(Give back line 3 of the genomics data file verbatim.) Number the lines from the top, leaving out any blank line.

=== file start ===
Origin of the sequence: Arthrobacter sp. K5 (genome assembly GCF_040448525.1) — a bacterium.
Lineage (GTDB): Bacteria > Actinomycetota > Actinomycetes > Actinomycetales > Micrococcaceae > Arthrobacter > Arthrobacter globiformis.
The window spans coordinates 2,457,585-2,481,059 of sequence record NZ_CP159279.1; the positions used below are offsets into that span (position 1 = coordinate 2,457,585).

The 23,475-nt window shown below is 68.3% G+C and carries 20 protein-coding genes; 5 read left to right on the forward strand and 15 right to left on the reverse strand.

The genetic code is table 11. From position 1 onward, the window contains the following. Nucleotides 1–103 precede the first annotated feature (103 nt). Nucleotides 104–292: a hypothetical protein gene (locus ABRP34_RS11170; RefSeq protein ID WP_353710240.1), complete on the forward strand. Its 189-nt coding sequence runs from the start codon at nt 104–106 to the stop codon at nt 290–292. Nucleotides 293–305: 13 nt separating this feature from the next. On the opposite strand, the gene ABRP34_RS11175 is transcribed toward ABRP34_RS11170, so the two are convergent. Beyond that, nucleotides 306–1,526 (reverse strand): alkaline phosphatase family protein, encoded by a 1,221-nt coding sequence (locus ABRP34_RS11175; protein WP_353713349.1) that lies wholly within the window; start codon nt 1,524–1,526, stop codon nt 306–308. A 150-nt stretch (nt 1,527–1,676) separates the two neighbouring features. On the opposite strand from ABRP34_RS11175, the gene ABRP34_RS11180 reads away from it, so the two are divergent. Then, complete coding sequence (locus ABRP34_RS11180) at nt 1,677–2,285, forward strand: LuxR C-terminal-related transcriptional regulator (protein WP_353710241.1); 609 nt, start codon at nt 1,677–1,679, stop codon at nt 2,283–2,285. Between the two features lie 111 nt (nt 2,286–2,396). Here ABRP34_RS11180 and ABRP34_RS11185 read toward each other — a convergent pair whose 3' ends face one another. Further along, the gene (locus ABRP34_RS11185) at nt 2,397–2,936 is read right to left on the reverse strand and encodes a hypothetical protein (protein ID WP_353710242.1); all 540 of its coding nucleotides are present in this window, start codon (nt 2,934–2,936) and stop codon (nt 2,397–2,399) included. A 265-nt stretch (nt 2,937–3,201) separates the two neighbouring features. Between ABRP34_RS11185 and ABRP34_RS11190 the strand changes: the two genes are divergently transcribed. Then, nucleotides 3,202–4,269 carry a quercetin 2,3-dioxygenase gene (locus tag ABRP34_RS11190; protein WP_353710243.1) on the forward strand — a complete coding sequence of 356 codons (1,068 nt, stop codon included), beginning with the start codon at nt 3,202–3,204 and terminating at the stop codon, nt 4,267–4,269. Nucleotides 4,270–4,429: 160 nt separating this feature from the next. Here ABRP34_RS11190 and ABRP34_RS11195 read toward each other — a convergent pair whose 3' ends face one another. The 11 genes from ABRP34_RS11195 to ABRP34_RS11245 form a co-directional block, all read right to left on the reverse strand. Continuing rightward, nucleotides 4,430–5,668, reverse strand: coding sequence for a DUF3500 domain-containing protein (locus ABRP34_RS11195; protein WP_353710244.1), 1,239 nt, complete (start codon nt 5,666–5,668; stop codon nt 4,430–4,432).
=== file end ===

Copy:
The window spans coordinates 2,457,585-2,481,059 of sequence record NZ_CP159279.1; the positions used below are offsets into that span (position 1 = coordinate 2,457,585).